Q: I understand that parents will develop their understanding of intentional teaching over the course of their child’s time in a program, but what would you say to families in the beginning of the year?
A: Parents may be skeptical about intentional teaching for two opposing reasons.
On the on hand when some parents hear the words “child guided” they may worry children will not learn the basic knowledge and skills they need to be successful in school.
On the other hand, some parents fear that “adult guided” means children will not develop the ability to learn on their own.
Teachers can reassure parents that intentional teachers do prepare children for school, while also encouraging initiative and independence. Children need both types of experiences, depending on the subject matter and their emerging abilities.
So, how do you get this message across? One suggestion is that you help parents feel or experience the benefits of both methods directly. For example, you could plan a meeting for the beginning of the school year where you ask families to recall experiences in their own lives (either as children or adults) when they explored a material or practiced a skill on their own, but were able to get started or advance their technique when a more experienced person provided a helpful hint (such as adjusting the stance of their golf swing, or showing them a feature of an app they hadn’t discovered on their own).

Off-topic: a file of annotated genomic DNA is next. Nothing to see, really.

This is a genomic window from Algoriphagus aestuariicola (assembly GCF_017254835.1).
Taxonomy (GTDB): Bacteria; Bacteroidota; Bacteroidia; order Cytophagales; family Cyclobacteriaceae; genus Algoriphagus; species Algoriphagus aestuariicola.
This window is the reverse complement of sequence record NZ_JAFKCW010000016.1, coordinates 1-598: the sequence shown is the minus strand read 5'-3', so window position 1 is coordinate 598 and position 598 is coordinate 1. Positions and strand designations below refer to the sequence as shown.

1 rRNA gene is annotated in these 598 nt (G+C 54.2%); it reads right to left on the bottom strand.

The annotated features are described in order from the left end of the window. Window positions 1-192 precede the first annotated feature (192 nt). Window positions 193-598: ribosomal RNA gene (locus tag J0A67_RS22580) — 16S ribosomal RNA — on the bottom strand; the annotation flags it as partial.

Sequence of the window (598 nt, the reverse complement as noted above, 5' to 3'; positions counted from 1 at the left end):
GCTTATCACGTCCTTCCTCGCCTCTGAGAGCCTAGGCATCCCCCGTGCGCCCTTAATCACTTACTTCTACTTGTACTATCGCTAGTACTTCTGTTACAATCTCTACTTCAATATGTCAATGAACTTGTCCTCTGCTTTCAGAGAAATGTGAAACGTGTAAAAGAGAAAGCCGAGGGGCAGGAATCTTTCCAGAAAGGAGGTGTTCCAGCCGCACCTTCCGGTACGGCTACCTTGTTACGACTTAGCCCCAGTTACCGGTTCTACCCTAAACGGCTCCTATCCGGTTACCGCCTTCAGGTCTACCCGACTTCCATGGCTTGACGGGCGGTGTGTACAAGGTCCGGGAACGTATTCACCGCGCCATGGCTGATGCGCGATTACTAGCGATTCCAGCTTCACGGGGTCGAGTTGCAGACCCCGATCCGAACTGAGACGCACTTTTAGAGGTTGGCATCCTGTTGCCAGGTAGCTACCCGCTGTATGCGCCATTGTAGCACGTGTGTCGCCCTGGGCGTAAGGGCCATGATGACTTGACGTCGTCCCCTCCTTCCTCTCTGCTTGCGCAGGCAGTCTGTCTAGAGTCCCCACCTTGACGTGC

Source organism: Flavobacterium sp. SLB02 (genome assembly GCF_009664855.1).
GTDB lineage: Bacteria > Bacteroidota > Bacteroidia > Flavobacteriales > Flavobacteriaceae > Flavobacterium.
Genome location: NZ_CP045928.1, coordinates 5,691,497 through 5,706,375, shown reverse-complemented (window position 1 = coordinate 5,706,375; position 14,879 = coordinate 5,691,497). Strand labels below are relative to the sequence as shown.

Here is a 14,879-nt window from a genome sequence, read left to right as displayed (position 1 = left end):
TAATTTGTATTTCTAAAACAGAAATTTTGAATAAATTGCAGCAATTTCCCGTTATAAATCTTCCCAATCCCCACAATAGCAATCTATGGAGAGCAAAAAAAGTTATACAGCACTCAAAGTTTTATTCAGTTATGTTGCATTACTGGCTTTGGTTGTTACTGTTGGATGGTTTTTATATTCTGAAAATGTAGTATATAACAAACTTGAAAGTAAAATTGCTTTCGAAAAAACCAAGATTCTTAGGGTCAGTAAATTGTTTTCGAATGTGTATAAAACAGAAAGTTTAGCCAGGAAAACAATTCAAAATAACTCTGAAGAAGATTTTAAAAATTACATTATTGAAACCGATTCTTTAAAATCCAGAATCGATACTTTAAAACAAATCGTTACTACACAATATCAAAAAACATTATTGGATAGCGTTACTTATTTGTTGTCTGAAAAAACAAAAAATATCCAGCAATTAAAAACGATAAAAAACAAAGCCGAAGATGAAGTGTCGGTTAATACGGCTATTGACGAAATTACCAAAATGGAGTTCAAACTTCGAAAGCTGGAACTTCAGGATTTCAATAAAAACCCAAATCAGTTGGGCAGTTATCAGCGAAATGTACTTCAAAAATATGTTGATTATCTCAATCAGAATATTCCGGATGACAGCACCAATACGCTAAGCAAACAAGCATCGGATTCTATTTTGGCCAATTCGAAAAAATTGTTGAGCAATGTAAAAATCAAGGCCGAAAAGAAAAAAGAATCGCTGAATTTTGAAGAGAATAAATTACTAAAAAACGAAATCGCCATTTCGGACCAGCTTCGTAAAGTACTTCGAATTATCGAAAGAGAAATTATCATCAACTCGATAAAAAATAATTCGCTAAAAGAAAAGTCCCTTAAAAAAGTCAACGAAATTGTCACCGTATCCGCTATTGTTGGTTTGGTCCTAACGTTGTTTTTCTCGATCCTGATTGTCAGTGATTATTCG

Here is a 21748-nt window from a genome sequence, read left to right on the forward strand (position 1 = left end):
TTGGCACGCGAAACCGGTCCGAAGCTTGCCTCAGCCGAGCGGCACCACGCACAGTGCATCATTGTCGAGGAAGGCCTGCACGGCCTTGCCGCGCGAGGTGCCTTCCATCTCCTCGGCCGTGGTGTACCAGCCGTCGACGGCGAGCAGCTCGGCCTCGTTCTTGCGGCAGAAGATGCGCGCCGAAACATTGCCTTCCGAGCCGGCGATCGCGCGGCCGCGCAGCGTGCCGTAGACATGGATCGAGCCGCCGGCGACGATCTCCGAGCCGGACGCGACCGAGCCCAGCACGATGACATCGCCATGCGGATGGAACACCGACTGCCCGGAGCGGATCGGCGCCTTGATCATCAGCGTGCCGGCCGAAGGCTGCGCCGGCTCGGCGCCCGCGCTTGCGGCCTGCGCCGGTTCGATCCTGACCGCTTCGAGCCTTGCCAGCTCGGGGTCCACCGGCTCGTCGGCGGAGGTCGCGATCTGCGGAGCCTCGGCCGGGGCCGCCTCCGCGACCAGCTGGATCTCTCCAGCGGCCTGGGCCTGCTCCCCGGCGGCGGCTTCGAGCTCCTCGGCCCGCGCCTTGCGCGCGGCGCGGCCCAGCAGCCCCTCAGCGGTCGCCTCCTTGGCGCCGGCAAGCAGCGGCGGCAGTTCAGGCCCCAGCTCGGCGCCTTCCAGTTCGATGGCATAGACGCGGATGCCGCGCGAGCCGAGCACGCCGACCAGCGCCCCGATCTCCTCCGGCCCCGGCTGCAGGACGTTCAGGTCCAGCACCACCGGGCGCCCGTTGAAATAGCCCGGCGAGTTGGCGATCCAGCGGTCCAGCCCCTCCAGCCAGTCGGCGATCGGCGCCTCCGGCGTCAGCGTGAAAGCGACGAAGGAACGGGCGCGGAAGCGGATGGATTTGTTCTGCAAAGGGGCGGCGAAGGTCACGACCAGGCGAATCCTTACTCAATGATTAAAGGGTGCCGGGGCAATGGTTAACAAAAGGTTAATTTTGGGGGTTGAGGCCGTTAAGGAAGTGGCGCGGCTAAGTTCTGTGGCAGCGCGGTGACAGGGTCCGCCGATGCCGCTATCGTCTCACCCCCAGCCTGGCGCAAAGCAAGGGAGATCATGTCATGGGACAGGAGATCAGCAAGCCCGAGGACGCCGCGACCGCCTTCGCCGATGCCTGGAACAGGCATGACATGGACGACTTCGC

If the set-up allows, divided the parents into small groups and present them with a tool or a physical challenge, and let them try it on their own. Then offer an idea for how they can use or do it in a more complex way (such as using the tip rather than the edge of a carving tool to make impressions in clay). The “aha” moment will come when parents realize that both teaching strategies can be effective. You can then reassure them that children, like adults, learn both ways and that an intentional teacher knows when and how to use each method.